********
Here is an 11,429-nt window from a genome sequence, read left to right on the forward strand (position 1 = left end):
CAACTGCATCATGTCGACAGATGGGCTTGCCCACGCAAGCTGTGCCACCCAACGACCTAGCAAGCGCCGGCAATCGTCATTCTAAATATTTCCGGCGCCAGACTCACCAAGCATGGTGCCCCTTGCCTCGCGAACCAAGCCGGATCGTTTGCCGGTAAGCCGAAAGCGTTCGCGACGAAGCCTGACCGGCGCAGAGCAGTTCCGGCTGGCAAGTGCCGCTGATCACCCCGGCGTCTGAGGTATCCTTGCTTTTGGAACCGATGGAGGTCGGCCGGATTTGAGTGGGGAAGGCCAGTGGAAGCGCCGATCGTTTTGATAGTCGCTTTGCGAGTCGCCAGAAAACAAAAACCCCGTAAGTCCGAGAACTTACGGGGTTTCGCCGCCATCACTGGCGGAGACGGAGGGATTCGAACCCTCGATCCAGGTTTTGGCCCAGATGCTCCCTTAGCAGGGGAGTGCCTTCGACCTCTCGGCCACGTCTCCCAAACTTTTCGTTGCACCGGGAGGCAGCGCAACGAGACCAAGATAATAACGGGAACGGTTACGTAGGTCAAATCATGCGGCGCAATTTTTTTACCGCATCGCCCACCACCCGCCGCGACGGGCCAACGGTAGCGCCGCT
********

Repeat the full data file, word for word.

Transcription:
Here is an 11,429-nt window from a genome sequence, read left to right on the forward strand (position 1 = left end):
CAACTGCATCATGTCGACAGATGGGCTTGCCCACGCAAGCTGTGCCACCCAACGACCTAGCAAGCGCCGGCAATCGTCATTCTAAATATTTCCGGCGCCAGACTCACCAAGCATGGTGCCCCTTGCCTCGCGAACCAAGCCGGATCGTTTGCCGGTAAGCCGAAAGCGTTCGCGACGAAGCCTGACCGGCGCAGAGCAGTTCCGGCTGGCAAGTGCCGCTGATCACCCCGGCGTCTGAGGTATCCTTGCTTTTGGAACCGATGGAGGTCGGCCGGATTTGAGTGGGGAAGGCCAGTGGAAGCGCCGATCGTTTTGATAGTCGCTTTGCGAGTCGCCAGAAAACAAAAACCCCGTAAGTCCGAGAACTTACGGGGTTTCGCCGCCATCACTGGCGGAGACGGAGGGATTCGAACCCTCGATCCAGGTTTTGGCCCAGATGCTCCCTTAGCAGGGGAGTGCCTTCGACCTCTCGGCCACGTCTCCCAAACTTTTCGTTGCACCGGGAGGCAGCGCAACGAGACCAAGATAATAACGGGAACGGTTACGTAGGTCAAATCATGCGGCGCAATTTTTTTACCGCATCGCCCACCACCCGCCGCGACGGGCCAACGGTAGCGCCGCT